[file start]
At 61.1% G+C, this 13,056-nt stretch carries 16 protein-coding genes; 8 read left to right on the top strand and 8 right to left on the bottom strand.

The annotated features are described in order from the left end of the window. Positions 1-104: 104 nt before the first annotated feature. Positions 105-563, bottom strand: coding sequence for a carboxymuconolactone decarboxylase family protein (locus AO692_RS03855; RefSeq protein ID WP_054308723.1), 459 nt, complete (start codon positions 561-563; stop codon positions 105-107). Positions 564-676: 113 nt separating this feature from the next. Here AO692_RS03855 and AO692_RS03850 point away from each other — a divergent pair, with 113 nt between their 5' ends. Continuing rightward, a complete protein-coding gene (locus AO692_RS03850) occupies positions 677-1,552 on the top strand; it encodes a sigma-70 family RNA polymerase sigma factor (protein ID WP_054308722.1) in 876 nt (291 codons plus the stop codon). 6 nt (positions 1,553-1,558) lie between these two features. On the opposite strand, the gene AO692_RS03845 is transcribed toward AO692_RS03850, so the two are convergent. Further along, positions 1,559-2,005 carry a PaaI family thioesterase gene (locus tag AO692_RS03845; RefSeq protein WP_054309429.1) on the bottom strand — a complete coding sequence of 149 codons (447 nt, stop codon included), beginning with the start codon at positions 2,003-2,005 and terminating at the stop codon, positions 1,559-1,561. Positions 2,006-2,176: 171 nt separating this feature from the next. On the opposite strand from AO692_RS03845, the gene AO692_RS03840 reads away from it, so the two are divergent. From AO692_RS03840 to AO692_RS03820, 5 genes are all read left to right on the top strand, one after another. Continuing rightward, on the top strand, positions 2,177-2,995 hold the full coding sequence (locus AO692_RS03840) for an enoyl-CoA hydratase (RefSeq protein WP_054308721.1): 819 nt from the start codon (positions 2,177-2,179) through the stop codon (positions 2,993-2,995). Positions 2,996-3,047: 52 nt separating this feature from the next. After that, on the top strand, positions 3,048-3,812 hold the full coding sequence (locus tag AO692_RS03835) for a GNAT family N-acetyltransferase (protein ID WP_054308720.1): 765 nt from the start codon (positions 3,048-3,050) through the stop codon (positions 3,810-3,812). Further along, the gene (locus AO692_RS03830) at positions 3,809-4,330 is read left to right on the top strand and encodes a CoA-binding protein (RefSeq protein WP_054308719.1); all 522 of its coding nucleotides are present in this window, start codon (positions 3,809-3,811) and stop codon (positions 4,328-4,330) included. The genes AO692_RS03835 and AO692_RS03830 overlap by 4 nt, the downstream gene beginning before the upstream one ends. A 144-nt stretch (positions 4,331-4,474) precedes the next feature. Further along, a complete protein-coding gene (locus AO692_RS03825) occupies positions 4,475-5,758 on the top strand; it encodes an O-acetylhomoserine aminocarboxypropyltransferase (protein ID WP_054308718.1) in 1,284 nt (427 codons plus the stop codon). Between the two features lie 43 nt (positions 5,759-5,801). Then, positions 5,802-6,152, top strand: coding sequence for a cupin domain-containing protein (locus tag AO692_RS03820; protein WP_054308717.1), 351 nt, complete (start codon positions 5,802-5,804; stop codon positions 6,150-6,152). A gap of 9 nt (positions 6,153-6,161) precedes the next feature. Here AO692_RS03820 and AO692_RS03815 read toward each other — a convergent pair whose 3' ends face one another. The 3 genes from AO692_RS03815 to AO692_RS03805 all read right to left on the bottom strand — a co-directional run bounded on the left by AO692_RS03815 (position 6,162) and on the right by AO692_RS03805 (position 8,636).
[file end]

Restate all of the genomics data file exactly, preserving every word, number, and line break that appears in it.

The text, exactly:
At 61.1% G+C, this 13,056-nt stretch carries 16 protein-coding genes; 8 read left to right on the top strand and 8 right to left on the bottom strand.

The annotated features are described in order from the left end of the window. Positions 1-104: 104 nt before the first annotated feature. Positions 105-563, bottom strand: coding sequence for a carboxymuconolactone decarboxylase family protein (locus AO692_RS03855; RefSeq protein ID WP_054308723.1), 459 nt, complete (start codon positions 561-563; stop codon positions 105-107). Positions 564-676: 113 nt separating this feature from the next. Here AO692_RS03855 and AO692_RS03850 point away from each other — a divergent pair, with 113 nt between their 5' ends. Continuing rightward, a complete protein-coding gene (locus AO692_RS03850) occupies positions 677-1,552 on the top strand; it encodes a sigma-70 family RNA polymerase sigma factor (protein ID WP_054308722.1) in 876 nt (291 codons plus the stop codon). 6 nt (positions 1,553-1,558) lie between these two features. On the opposite strand, the gene AO692_RS03845 is transcribed toward AO692_RS03850, so the two are convergent. Further along, positions 1,559-2,005 carry a PaaI family thioesterase gene (locus tag AO692_RS03845; RefSeq protein WP_054309429.1) on the bottom strand — a complete coding sequence of 149 codons (447 nt, stop codon included), beginning with the start codon at positions 2,003-2,005 and terminating at the stop codon, positions 1,559-1,561. Positions 2,006-2,176: 171 nt separating this feature from the next. On the opposite strand from AO692_RS03845, the gene AO692_RS03840 reads away from it, so the two are divergent. From AO692_RS03840 to AO692_RS03820, 5 genes are all read left to right on the top strand, one after another. Continuing rightward, on the top strand, positions 2,177-2,995 hold the full coding sequence (locus AO692_RS03840) for an enoyl-CoA hydratase (RefSeq protein WP_054308721.1): 819 nt from the start codon (positions 2,177-2,179) through the stop codon (positions 2,993-2,995). Positions 2,996-3,047: 52 nt separating this feature from the next. After that, on the top strand, positions 3,048-3,812 hold the full coding sequence (locus tag AO692_RS03835) for a GNAT family N-acetyltransferase (protein ID WP_054308720.1): 765 nt from the start codon (positions 3,048-3,050) through the stop codon (positions 3,810-3,812). Further along, the gene (locus AO692_RS03830) at positions 3,809-4,330 is read left to right on the top strand and encodes a CoA-binding protein (RefSeq protein WP_054308719.1); all 522 of its coding nucleotides are present in this window, start codon (positions 3,809-3,811) and stop codon (positions 4,328-4,330) included. The genes AO692_RS03835 and AO692_RS03830 overlap by 4 nt, the downstream gene beginning before the upstream one ends. A 144-nt stretch (positions 4,331-4,474) precedes the next feature. Further along, a complete protein-coding gene (locus AO692_RS03825) occupies positions 4,475-5,758 on the top strand; it encodes an O-acetylhomoserine aminocarboxypropyltransferase (protein ID WP_054308718.1) in 1,284 nt (427 codons plus the stop codon). Between the two features lie 43 nt (positions 5,759-5,801). Then, positions 5,802-6,152, top strand: coding sequence for a cupin domain-containing protein (locus tag AO692_RS03820; protein WP_054308717.1), 351 nt, complete (start codon positions 5,802-5,804; stop codon positions 6,150-6,152). A gap of 9 nt (positions 6,153-6,161) precedes the next feature. Here AO692_RS03820 and AO692_RS03815 read toward each other — a convergent pair whose 3' ends face one another. The 3 genes from AO692_RS03815 to AO692_RS03805 all read right to left on the bottom strand — a co-directional run bounded on the left by AO692_RS03815 (position 6,162) and on the right by AO692_RS03805 (position 8,636).